The Hindu | Special Correspondent
April 28, 2019
Scientists at the Central Marine Fisheries Research Institute (CMFRI) are of the view that as El Nino gains momentum, sardine stock off the Kerala waters will be severely affected leading to a substantial drop in catch.
After studying data on fluctuations in the production of oil sardine for the last 60 years, the Pelagic Fisheries Division of the CMFRI has published a monograph, ‘The Enigmatic Indian Oil Sardine: An Insight’, which points out that El Nino is a major factor that has caused the depletion of oil sardine stock.
There was a marginal increase in sardine catch in 2017 after a record-low harvest in 2016. However, El Nino that began to gain pace before the sardine stock revived to its normal level from an earlier depletion may spell disaster on Kerala’s fisheries, said E.M. Abdussamad, principal scientist at CMFRI.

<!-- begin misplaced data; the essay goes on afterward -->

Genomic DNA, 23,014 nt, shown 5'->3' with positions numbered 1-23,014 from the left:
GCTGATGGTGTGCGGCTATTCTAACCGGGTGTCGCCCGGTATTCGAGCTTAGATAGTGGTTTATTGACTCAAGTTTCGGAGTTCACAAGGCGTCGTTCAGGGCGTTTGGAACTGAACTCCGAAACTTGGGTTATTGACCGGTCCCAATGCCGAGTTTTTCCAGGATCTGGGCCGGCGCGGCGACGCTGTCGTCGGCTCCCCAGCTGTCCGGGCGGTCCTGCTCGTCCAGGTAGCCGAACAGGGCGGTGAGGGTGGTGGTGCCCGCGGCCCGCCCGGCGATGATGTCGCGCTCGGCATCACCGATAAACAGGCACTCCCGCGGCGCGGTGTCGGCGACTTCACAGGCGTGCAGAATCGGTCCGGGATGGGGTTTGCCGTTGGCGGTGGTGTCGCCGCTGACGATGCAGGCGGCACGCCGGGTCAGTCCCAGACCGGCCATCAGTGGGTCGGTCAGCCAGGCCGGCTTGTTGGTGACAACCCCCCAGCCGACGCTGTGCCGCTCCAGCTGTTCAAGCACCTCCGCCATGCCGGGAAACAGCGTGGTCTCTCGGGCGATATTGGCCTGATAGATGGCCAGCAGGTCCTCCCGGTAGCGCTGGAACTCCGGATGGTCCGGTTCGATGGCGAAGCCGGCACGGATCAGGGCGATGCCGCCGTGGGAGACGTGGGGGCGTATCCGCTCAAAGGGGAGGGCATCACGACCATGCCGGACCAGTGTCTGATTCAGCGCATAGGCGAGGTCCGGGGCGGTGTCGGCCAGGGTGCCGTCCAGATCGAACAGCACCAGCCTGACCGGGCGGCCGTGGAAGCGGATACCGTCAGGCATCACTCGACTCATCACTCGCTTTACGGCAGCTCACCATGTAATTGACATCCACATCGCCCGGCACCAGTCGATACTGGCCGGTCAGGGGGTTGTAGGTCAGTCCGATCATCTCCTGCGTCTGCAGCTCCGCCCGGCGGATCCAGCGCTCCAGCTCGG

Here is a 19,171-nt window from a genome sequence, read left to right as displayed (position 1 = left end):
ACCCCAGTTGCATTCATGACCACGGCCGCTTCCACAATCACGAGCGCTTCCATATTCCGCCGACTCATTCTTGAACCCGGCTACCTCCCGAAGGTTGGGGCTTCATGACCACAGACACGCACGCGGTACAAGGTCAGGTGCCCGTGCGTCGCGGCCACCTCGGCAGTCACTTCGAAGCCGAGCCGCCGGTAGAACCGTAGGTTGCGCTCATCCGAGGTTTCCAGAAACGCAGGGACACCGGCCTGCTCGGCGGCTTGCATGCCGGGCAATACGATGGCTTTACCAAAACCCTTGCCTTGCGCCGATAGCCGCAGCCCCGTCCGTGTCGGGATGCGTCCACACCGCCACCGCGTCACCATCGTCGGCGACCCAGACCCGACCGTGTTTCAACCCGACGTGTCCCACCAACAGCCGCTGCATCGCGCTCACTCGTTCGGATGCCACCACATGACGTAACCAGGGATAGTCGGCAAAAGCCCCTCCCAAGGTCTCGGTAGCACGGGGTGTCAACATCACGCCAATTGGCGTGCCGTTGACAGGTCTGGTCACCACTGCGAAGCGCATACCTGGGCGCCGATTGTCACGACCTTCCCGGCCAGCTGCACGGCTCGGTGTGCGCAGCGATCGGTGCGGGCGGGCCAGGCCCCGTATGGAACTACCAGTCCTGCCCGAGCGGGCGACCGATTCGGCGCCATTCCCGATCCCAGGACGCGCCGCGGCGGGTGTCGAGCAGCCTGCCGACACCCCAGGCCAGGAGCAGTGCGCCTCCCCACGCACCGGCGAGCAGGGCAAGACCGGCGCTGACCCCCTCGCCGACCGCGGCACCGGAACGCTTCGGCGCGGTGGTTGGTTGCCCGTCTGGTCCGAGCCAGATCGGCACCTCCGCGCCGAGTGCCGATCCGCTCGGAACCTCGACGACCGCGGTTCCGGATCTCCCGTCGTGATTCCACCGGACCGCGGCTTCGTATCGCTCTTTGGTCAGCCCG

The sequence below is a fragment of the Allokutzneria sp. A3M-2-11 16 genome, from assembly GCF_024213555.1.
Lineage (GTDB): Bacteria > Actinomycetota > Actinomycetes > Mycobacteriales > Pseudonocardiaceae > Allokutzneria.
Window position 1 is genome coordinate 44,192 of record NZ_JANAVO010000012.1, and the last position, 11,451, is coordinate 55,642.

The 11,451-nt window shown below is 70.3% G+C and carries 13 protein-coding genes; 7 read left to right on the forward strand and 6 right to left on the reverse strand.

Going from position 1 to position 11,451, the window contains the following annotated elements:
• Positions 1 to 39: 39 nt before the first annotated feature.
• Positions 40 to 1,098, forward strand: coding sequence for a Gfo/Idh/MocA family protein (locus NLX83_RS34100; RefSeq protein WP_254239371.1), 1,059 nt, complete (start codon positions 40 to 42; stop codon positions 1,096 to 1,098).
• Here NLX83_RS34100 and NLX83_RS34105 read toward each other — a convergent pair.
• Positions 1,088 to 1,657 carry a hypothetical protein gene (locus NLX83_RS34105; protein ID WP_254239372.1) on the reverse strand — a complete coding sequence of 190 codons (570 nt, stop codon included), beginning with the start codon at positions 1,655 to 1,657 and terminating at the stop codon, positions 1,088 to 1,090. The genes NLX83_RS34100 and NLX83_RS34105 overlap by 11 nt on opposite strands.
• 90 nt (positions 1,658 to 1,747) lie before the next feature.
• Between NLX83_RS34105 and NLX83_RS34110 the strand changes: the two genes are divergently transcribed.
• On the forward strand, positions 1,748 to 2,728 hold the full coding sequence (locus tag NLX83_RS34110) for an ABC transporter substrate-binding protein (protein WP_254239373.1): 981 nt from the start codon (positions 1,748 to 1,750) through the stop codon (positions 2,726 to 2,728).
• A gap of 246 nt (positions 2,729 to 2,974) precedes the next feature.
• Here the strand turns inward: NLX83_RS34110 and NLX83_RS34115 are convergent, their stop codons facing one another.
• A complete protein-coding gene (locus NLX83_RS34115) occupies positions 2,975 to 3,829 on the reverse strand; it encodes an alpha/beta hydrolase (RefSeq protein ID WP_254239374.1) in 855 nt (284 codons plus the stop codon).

The Climate Prediction Centre of the National Oceanic and Atmospheric Administration had warned in December last year that El Nino was expected to strengthen in the coming seasons. The World Meteorological Organisation and the Indian Meteorological Department too said that 2018 was an evolving El Nino year, and that 2019 might be warmer, the scientist said.
According to him, oil sardine along the Kerala coast suffered growth retardation and spawning failure in 2015 and 2016, thanks to El Nino. “What is more alarming now is that El Nino has struck again even before the resource recovered from biological stress like spawning failure in full scale which is likely to cause further troubles to sardine stock in Kerala,” Dr. Abdussamad said.
Indian oil sardine is a sensitive pelagic fish whose biological cycle will easily be upset even by slight differences in the ocean ecosystem. The impact of El Nino is more evident along the Kerala coast than other areas. Hence, the fluctuation in oil sardine catch is always high along the southwest coast, he said.